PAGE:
EXILED LEADERS WANT INQUIRY IN SA
EXILED opposition leaders say they have asked the Southern African Development Community (SADC) Commission of inquiry into Lesotho’s instability to convene a sitting in South Africa to enable them to testify before it.
The leaders said it was very vital that the commission hears their points of view about the Lesotho crisis.
But they vowed that there was no way that they could travel to Lesotho, even for a few hours only, to appear before the Commission, as they still feared to be killed by members of the Lesotho Defence Force (LDF).
The delayed commission of inquiry finally began its hearings on Monday with Prime Minister Pakalitha Mosisili appearing before it yesterday (see separate stories)
In an interview yesterday with the Lesotho Times from his base in South Africa, Basotho National Party (BNP) leader Thesele ‘Maseribane, who spoke on behalf of the other opposition leaders, said they would rather not testify in the hearings unless the commission came to convene sittings in the neighbouring coun- try.
But still he emphasized that the opposition leaders must testify to enable the commission to get a holistic view of the Lesotho situation from all and sundry.
Chief ‘Maseribane and his opposition colleagues, All Basotho Convention (ABC) leader Thomas Thabane and Reformed Congress of Lesotho leader Keketso Rantšo, fled the country in May allegedly after being alerted of a plot to kill them by renegade Lesotho Defence Force members, an accusation government has since denied.
The BNP leader said they were pleading with the commission to come to South Africa because their livers were “still in danger”.
“It is the nation’s expectation that we appear before the SADC Commission of Inquiry because the events that led to the death of the former LDF Commander Lt Gen Maaparankoe Mahao started while we were partners in the previous coalition government led by Dr Thabane,” Chief ‘Maseribane said.
“We are ready to give all the information we have to assist the commission with investigations but our lives come first.”
Asked what efforts they had made to raise the issue with the commission, Chief ‘ Maseribane said representatives from their political parties in Lesotho were lobbying on their behalf.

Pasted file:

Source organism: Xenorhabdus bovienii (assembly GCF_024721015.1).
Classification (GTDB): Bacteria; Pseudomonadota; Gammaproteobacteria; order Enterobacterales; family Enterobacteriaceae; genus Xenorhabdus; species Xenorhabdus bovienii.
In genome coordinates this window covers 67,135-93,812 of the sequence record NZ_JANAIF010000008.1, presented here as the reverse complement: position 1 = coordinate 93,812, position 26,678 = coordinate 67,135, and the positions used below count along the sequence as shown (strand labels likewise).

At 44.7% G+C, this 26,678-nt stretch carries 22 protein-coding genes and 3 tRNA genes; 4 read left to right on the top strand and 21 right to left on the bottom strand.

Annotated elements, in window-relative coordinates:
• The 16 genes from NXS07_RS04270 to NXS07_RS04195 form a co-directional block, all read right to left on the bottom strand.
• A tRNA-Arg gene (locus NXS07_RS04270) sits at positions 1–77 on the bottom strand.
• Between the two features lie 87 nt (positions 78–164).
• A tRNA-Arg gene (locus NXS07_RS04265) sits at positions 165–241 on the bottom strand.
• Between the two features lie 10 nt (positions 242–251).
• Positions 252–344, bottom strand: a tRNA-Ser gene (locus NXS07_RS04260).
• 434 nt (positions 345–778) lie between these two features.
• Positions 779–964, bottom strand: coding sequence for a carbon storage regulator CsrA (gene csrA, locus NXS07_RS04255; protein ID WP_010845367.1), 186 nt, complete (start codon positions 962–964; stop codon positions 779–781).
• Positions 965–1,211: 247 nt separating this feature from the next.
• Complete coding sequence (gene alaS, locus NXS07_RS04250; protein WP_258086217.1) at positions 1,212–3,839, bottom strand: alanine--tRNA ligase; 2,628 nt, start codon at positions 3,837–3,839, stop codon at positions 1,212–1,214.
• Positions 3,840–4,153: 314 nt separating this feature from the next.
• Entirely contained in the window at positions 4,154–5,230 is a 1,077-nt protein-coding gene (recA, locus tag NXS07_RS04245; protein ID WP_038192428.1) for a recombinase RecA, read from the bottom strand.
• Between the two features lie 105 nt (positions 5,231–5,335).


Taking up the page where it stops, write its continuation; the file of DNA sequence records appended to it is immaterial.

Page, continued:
He said the exiles, who included LDF operatives, former police commissioner Khothatso Tšooana, journalists and members of the opposition who also sought refuge in South Africa fearing for their lives, would not come back while the “major threat”, LDF commander Lieutenant General Tlali Kamoli, still had state resources at his disposal to harass the new coalition government’s opponents.
“The nation is well aware that the vehicles used to attack and abduct members of the LDF from their homes were government property. If Kamoli has access to all the military resources then his campaign won’t stop,” the BNP leader said.
“Security in Lesotho was never a problem until LDF commander, Lieutenant General Tlali Kamoli became a polarising figure.
Tlali Kamoli is a military politician and the primary cause of most of the political and military problems in the country.”
He continued: “The current situation in Lesotho was not com- plicated but the current coalition and military politicians codenamed Kamoli Defence Force (KDF) began to fiddle with government institutions to politicise them in their favour.
“I firmly believe that the current seven-party coalition government led by Dr (Pakalitha) Mosisili used military politicians to ascend to power and destabilise the previous coalition government led by Dr Thabane.
“When he addressed the nation at his inauguration in March 2015, the Right Honourable the Prime Minister said ‘ we could not be where we are if it was not because of the soldiers’.
“Nowhere in his speech do I recall him thanking the Independent Electoral Commission for a job well done.”
Ms Rantšo also separately confirmed that they would not appear before the commission in Lesotho for fear of their lives since “nothing concrete had been said to us by the government over our security”.
She said it would be “senseless” for the exiled opposition leaders to come to Lesotho with no assurances over their safety.
“We are not going to appear before the commission because of the threats that we received.
“Through officials from our parties, we have inquired to the head of the commission, Justice Mpathi Phumaphi, on how we can appear before the commission,” Ms Rantšo said.
She then referred us to RCL Secretary General ‘Mamolula Ntabe, whom she said was part of efforts to get the Commission to convene sittings in South Africa to give exiles an opportunity to testify, for more details. On her part, Ms Ntabe said opposition party officials had met with Justice Phumaphi last Thursday who had indicated that he could not guarantee the security of the witnesses.
“Justice Mpathi Phumaphi, however, said he would discuss the issue of the exiles in South Africa with the country’s High Commissioner to Lesotho to consider organising a suitable place for them to appear before the commission,” Ms Ntabe said.
“We are currently waiting for feedback from Justice Phumaphi when all the arrangements have been made.”
Repeated attempts to contact the LDF for comment were not fruitful until the time of going to print.
BNP leader Thesele ‘Maseribane